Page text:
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J.A.A. Purves

Literary Clubs

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So I'm attempting to write a piece on historical literary clubs in the past. The idea of the essay is going to be supporting the proposition that writers and thinkers can often achieve their best work, not as loners, but by being spurred on by each other. Ophelia Field mentions this in her book, The Kit-Cat Club, when she writes "... a group biography is an apt form for a book about the Kit-Cats: they believed creative forces came from the 'commerce' or 'intercourse' between men's minds, as opposed to later beliefs in subconscious, individual sources of creativity. They believed that their Club was more, in other words, than the sum of its parts."

So I'm trying to take note of all the most famous clubs (or even looser associations) in literary or philosophical history. So far I have:

Name: The Fraternity of Sireniacal Gentlemen

Place for drinking & discussion: The Mermaid Tavern

Approximate Time: 1603-1640

Participants: Sir Walter Raleigh, William Shakespeare, Ben Johson, John Fletcher, Francis Beaumont, John Donne, William Strachey, etc.

Name: The Kit-Cat Club

Place for drinking & discussion: The Cat and Fiddle Tavern

Approximate Time: 1680s-1730s

Participants: Jacob Tonson, John Somers, William Congreve, John Vanbrugh, Charles Sackville - 6th Earl of Dorset, Matthew Prior, George Stepney, Charles Montagu, Joseph Addison, Richard Steele, Sir Robert Walpole, etc.

Name: "The Club"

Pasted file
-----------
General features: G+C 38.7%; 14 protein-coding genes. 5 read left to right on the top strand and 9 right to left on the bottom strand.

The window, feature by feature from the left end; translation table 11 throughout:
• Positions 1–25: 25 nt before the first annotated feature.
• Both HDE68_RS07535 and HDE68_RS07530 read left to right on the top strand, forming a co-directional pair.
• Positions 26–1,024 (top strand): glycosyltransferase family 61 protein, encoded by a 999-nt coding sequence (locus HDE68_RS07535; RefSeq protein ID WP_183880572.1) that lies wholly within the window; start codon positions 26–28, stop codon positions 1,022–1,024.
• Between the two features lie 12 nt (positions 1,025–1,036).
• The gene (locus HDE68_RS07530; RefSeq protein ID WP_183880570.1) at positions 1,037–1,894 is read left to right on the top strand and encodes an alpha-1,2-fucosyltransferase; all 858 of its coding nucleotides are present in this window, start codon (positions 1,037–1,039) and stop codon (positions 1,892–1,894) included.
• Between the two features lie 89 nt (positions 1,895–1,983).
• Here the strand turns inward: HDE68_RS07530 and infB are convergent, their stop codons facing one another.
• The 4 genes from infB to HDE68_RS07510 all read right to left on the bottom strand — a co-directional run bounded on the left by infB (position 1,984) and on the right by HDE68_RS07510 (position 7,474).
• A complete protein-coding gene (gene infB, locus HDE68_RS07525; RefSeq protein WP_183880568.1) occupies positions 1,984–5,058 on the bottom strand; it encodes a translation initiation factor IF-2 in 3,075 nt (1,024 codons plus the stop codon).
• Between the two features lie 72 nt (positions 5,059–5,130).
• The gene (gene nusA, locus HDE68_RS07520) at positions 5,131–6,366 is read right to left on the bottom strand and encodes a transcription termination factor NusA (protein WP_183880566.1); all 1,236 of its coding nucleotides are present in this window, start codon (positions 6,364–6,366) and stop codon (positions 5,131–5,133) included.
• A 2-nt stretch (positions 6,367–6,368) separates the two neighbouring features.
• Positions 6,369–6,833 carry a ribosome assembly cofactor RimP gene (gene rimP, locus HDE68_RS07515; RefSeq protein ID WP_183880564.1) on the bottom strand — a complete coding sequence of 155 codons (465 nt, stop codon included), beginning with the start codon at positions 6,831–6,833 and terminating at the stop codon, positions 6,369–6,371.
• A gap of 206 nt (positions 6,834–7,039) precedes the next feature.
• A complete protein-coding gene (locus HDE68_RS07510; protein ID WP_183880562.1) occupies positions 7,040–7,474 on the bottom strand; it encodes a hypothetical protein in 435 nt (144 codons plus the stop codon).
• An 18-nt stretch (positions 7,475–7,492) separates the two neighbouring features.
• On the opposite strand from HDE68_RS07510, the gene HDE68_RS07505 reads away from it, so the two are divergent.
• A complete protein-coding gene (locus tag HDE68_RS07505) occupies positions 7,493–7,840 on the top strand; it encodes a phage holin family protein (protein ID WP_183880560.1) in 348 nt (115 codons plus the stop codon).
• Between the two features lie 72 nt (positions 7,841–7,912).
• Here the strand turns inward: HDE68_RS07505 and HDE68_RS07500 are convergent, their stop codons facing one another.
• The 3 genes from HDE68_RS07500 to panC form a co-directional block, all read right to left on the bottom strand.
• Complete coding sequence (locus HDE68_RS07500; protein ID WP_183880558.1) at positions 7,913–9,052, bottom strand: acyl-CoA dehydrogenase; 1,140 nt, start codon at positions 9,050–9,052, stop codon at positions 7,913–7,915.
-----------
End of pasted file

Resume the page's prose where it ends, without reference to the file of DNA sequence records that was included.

Place for drinking & discussion: the Turk's Head Inn

Approximate Time: 1764-late 1800s

Participants: Dr. Samuel Johnson, James Boswell, Joshua Reynolds, Oliver Goldsmith, Edmund Burke, Samuel Dyer, Thomas Percy, Charles Fox, George Fordyce, Adam Smith, Edward Gibbon, etc.

Name: "The Inklings"

Place for drinking & discussion: The Eagle and Child Pub

Approximate Time: 1930s-1940s

Participants: C.S. Lewis, J.R.R. Tolkien, Charles Williams, Owen Barfield, Warren Lewis, Roger Lancelyn Green

Does anyone else know of any others? It doesn't have to be formally organized. Come to think of it, 1920s Paris probably has another one, for all intents and purposes, loosely including Ernest Hemingway, F. Scott Fitzgerald, Ezra Pound, James Joyce, Gertrude Stein, John Dos Passos, Ford Madox Ford, Henry Miller, Samuel Beckett and perhaps T.S. Eliot.

I read Humphrey Carpenter's Inklings years ago (and still have it). I'm currently reading Ophelia Field's The Kit-Cat Club. Any other information on something I'm missing or any other suggested books?

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The Life You Save May Be Your Own: An American Pilgrimage by Paul Elie is about the writing community of Thomas Merton, Dorothy Day, Flannery O'Connor, and Walker Percy. They called it "The School of the Holy Ghost."

The Chrysostom Society might be worth checking out. Others on the board know more about them than I do, though. In fact, Overstreet wrote the intro on their website.

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The Algonquin Round Table met informally for ten years throughout the 1920s. The most notable literary members were Dorothy Parker and Edna Ferber, but others included Tallulah Bankhead and Harpo Marx.

Its influence on literature is questionable, As Dorothy Parker remarked, "These were no giants. Think who was writing in those days—Lardner, Fitzgerald, Faulker and Hemingway.Those were the real giants. The Round Table was just a lot of people telling jokes and telling each other how good they were. Just a bunch of loudmouths showing off, saving their gags for days, waiting for a chance to spring them....There was no truth in anything they said. It was the terrible day of the wisecrack, so there didn't have to be any truth..."

Groucho Marx put it more succinctly: "The price of admission is a serpent's tongue and a half-concealed stiletto."

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